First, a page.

Local News

Judge: Lawyer Must Break Attorney-Client Privilege In Arsenic Poisoning Case

Posted March 14, 2002 9:22 a.m. EST

— A judge ruled Thursday that attorney Richard Gammon must provide the court with information -- in a sealed affidavit -- about his conversations with Derril Willard, one of the key players in the case of poisoned UNC researcher Eric Miller.

Investigators say Miller's widow, Ann, had a relationship with Willard. After authorities searched Willard's house, Willard killed himself in his garage.

Willard's widow, Yvette, filed an affidavit waiving the attorney-client privilege her husband had with Gammon. Gammon's attorneys claim because Willard did not specifically give his wife the right to waive the privilege in his will, her waiver is not legal.

"I just wanted to do what I could to try to bring some closure to this. If there is something in the information that Derril gave to his attorney that can help bring the person who killed Eric to justice," Yvette said. "I want it over with."

During the two-hour court hearing, Judge Donald Stephens posed some questions to the lawyers in the courtroom.

"If Derril Willard told Mr. Gammons that he acted alone in causing the death of Eric Miller and that no one else participated in the commission of any crime and an innocent person was charged and put on trial for that homicide, are you telling me that the proper administration of justice would not permit the release of this information to protect an innocent person?" Stephens asked the defense.

Doris and Verus Miller, Eric Miller's parents, traveled to Wake County from Indiana for the court hearing. After the hearing, they said they were pleased with the results.

"This gives us some encouragement, and we will take it one step at a time," Verus Miller said.

Earlier in the day, the Millers

discussed the case

with WRAL's Len Besthoff.

"We hope everybody involved and everybody that the police contacts will cooperate so we can find these answers," Doris Miller said. "Eric was such a loving person. I don't think you'll see anyone who would say anything against him. He had so much to give to mankind."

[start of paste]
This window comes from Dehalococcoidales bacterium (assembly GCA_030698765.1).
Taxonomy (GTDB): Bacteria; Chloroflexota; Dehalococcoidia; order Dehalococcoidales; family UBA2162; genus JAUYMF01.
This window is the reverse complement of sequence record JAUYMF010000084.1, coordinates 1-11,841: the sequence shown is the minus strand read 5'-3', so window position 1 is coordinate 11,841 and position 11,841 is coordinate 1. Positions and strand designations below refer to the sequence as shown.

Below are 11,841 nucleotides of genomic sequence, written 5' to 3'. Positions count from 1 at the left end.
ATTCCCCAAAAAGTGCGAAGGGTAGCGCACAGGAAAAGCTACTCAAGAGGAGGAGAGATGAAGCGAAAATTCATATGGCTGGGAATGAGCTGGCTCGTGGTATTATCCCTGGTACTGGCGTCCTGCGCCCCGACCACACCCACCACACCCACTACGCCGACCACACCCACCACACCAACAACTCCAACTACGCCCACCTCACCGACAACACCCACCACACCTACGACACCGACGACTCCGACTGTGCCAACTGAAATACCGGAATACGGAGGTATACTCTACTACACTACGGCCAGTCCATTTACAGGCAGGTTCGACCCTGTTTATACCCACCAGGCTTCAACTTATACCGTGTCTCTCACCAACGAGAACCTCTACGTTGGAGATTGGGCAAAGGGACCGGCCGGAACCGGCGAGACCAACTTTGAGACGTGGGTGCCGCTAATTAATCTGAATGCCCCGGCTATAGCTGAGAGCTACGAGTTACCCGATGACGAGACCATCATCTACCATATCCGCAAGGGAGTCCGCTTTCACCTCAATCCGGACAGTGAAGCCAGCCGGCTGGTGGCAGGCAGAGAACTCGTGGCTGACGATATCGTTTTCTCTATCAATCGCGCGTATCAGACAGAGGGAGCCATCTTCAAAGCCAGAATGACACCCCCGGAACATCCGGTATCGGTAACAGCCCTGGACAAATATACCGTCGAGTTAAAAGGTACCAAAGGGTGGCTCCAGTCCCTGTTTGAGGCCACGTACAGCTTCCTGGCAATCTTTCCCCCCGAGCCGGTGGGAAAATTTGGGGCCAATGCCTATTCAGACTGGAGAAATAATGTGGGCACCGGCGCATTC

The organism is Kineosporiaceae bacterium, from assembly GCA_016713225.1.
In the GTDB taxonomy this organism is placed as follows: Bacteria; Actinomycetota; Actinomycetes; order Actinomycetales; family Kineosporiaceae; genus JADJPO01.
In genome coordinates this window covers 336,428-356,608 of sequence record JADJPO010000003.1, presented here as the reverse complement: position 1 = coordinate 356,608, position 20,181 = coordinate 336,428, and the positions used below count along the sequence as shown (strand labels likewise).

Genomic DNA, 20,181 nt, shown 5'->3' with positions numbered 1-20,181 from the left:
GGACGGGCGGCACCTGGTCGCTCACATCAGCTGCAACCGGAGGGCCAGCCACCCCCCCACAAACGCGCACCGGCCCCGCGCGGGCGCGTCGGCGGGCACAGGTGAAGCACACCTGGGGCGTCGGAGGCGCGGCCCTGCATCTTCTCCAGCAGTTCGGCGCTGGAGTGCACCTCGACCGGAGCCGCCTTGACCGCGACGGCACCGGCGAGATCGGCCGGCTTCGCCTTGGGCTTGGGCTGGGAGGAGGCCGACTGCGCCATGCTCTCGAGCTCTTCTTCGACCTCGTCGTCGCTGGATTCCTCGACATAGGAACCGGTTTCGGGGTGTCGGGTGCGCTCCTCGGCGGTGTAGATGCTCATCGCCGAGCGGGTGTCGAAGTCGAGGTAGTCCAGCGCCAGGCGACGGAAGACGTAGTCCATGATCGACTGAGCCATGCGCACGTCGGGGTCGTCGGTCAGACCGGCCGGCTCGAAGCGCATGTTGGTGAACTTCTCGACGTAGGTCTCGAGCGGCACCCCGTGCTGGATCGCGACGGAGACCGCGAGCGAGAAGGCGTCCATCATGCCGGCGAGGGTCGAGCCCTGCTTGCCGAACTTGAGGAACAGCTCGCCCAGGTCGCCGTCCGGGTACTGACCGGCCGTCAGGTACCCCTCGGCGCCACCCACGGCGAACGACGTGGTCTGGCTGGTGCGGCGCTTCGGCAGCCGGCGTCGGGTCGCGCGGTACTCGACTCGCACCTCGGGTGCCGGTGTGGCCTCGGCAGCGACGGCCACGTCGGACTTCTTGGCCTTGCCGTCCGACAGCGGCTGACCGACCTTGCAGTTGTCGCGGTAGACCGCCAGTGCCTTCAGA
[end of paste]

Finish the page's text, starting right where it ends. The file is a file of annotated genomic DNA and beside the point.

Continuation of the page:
"We're going to keep living with it. The void will never go away, but hopefully, we'll have some answers and justice," Verus Miller said.

He also quoted Potter Stewart, a former U.S. Supreme Court Justice, "Ethics is knowing the difference between what you have the right to do and what is the right thing to do," he said.

Gammons has until 5 p.m. March 15 to give his affidavit to the court. After that, the court will review the affidavit and decide whether to give the information to the district attorney and the sheriff's office.

The decision made by Stephens can be appealed to the N.C. Court of Appeals or the N.C. Supreme Court, and Gammons said he does plan to appeal it.

If Gammons decides not to submit an affidavit to the court, he could be forced to go to jail for contempt.

Related Links:

  • March 7, 2002:

    Eric Miller's Parents Discuss Case, Thursday's Court Hearing

  • March 6, 2002:

    Eric Miller's Parents Speak Out, Ask Attorney To Reveal Information About Case

  • Statement From Eric Miller's Parents (Released March 5, 2002)

  • February 26, 2002:

    Lawyer In Arsenic Poisoning Case: Attorney-Client Privilege Extends Through Death

  • December 3, 2001:

    One Year Later, No Answers In Death Of UNC Researcher

  • May 22, 2001:

    N.C. Author Interested In Arsenic Poisoning Case

  • May 14, 2001:

    Autopsy Report: Researcher Died Of Arsenic Poisoning

  • Jan. 31, 2001:

    More Details Emerge About Widow Of Poisoned Raleigh Researcher

  • Jan 25, 2001:

    Millers Were 'Typical Family,' Neighbor Says

  • Jan 25, 2001:

    Investigators Wonder How Many Times Miller Was Poisoned

  • Jan 22, 2001:

    Arsenic Probe Takes Police to Another Home; Man Found Dead

  • Jan. 22, 2001:

    Mystery, Sadness of Arsenic Poisoning Case Deepens

  • Dec. 13, 2000:

    Raleigh Police Find More Evidence In Poisoning Of UNC Researcher

  • Dec. 3, 2000:

    Raleigh Police Suspect Arsenic Poisoning Responsible For Death Of Doctor